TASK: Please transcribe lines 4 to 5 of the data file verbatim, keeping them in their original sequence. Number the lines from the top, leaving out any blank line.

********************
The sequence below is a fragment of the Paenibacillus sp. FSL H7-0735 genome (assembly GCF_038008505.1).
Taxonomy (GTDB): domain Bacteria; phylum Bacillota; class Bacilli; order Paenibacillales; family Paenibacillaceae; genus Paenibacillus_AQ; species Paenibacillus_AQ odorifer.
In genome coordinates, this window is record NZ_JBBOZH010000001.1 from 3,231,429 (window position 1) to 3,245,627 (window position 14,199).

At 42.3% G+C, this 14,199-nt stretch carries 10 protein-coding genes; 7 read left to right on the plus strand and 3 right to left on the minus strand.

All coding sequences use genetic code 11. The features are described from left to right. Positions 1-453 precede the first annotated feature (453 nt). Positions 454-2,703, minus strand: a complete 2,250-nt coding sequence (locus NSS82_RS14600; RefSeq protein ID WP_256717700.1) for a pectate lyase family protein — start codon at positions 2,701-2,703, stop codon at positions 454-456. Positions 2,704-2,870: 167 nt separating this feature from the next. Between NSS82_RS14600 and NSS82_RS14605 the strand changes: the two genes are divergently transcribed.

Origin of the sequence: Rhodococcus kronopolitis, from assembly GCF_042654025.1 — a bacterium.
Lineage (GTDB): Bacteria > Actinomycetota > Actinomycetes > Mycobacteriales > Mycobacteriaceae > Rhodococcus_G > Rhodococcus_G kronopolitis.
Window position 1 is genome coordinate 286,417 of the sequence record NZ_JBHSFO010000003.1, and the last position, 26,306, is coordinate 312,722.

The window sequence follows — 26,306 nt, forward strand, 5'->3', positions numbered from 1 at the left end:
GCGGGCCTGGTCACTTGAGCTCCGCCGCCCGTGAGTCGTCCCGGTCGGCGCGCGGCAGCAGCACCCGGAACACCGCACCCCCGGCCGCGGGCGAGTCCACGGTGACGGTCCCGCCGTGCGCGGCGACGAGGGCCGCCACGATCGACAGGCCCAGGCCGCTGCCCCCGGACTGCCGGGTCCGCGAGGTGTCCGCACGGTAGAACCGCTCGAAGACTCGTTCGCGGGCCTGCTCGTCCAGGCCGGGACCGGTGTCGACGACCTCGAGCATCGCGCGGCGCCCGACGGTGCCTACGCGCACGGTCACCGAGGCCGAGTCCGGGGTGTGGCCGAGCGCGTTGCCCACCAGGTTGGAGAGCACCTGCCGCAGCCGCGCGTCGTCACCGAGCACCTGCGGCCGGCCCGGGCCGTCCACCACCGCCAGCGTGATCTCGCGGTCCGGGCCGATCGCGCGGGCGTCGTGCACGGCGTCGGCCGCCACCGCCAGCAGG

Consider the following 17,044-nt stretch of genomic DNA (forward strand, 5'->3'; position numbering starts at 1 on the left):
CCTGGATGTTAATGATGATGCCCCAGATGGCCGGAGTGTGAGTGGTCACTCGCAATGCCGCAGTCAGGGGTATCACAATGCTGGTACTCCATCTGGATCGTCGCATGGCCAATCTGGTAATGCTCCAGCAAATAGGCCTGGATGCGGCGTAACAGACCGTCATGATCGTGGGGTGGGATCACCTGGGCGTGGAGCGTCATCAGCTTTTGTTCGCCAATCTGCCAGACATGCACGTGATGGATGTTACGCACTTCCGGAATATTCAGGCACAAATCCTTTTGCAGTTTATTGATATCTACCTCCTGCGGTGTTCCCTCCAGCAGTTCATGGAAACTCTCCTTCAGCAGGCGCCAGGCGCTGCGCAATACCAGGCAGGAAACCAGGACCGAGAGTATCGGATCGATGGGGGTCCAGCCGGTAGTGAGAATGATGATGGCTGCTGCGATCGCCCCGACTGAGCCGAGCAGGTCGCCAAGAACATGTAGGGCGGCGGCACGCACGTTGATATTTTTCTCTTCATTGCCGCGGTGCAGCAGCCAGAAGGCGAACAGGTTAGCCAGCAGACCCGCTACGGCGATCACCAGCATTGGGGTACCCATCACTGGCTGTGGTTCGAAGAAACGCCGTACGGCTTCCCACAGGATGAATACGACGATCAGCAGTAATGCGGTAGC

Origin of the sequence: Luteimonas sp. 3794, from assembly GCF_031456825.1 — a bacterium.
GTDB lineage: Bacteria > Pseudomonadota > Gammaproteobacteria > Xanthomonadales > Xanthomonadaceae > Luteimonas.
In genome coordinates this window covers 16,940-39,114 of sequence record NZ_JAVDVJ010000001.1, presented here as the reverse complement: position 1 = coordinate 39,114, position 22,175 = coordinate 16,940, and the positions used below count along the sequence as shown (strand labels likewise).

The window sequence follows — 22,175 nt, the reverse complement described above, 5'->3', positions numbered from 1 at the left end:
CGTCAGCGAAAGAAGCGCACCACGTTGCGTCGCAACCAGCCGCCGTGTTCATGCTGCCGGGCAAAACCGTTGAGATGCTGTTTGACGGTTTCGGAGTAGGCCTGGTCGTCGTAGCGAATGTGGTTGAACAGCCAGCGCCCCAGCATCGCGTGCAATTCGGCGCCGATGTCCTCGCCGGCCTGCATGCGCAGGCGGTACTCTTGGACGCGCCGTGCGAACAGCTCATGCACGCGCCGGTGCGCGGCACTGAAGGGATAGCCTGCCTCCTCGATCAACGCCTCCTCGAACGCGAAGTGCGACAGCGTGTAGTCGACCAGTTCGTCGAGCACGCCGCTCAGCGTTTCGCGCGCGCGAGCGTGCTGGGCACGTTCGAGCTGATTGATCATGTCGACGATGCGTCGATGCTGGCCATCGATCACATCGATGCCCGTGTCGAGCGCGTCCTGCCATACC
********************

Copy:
At 42.3% G+C, this 14,199-nt stretch carries 10 protein-coding genes; 7 read left to right on the plus strand and 3 right to left on the minus strand.

All coding sequences use genetic code 11. The features are described from left to right. Positions 1-453 precede the first annotated feature (453 nt). Positions 454-2,703, minus strand: a complete 2,250-nt coding sequence (locus NSS82_RS14600; RefSeq protein ID WP_256717700.1) for a pectate lyase family protein — start codon at positions 2,701-2,703, stop codon at positions 454-456. Positions 2,704-2,870: 167 nt separating this feature from the next. Between NSS82_RS14600 and NSS82_RS14605 the strand changes: the two genes are divergently transcribed.